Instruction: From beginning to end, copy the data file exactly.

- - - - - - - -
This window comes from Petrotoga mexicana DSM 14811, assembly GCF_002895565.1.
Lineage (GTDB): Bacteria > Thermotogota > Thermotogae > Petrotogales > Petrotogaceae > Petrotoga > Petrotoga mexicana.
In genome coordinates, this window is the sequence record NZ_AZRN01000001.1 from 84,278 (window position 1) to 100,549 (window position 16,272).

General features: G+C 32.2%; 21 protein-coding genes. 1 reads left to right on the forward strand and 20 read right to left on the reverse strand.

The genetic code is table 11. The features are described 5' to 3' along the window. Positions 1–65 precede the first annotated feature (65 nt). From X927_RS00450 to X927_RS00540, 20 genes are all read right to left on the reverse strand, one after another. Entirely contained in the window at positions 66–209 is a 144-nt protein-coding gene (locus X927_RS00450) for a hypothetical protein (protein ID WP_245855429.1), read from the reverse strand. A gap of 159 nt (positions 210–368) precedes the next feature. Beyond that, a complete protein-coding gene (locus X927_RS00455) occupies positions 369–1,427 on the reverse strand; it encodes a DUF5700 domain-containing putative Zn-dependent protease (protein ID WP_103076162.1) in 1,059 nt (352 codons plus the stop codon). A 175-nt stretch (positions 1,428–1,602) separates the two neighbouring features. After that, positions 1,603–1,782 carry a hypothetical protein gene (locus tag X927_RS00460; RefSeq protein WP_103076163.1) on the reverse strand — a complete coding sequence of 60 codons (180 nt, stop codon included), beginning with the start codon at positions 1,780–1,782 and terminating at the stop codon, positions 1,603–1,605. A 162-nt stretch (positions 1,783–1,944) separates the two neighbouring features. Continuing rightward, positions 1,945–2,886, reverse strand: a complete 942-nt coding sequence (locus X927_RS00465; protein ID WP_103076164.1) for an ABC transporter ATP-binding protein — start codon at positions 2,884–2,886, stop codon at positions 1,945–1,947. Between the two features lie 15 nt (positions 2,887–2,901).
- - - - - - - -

This window comes from Petrotoga mexicana DSM 14811, assembly GCF_002895565.1.
Lineage (GTDB): Bacteria > Thermotogota > Thermotogae > Petrotogales > Petrotogaceae > Petrotoga > Petrotoga mexicana.
In genome coordinates, this window is the sequence record NZ_AZRN01000001.1 from 84,278 (window position 1) to 100,549 (window position 16,272).

General features: G+C 32.2%; 21 protein-coding genes. 1 reads left to right on the forward strand and 20 read right to left on the reverse strand.

The genetic code is table 11. The features are described 5' to 3' along the window. Positions 1–65 precede the first annotated feature (65 nt). From X927_RS00450 to X927_RS00540, 20 genes are all read right to left on the reverse strand, one after another. Entirely contained in the window at positions 66–209 is a 144-nt protein-coding gene (locus X927_RS00450) for a hypothetical protein (protein ID WP_245855429.1), read from the reverse strand. A gap of 159 nt (positions 210–368) precedes the next feature. Beyond that, a complete protein-coding gene (locus X927_RS00455) occupies positions 369–1,427 on the reverse strand; it encodes a DUF5700 domain-containing putative Zn-dependent protease (protein ID WP_103076162.1) in 1,059 nt (352 codons plus the stop codon). A 175-nt stretch (positions 1,428–1,602) separates the two neighbouring features. After that, positions 1,603–1,782 carry a hypothetical protein gene (locus tag X927_RS00460; RefSeq protein WP_103076163.1) on the reverse strand — a complete coding sequence of 60 codons (180 nt, stop codon included), beginning with the start codon at positions 1,780–1,782 and terminating at the stop codon, positions 1,603–1,605. A 162-nt stretch (positions 1,783–1,944) separates the two neighbouring features. Continuing rightward, positions 1,945–2,886, reverse strand: a complete 942-nt coding sequence (locus X927_RS00465; protein ID WP_103076164.1) for an ABC transporter ATP-binding protein — start codon at positions 2,884–2,886, stop codon at positions 1,945–1,947. Between the two features lie 15 nt (positions 2,887–2,901).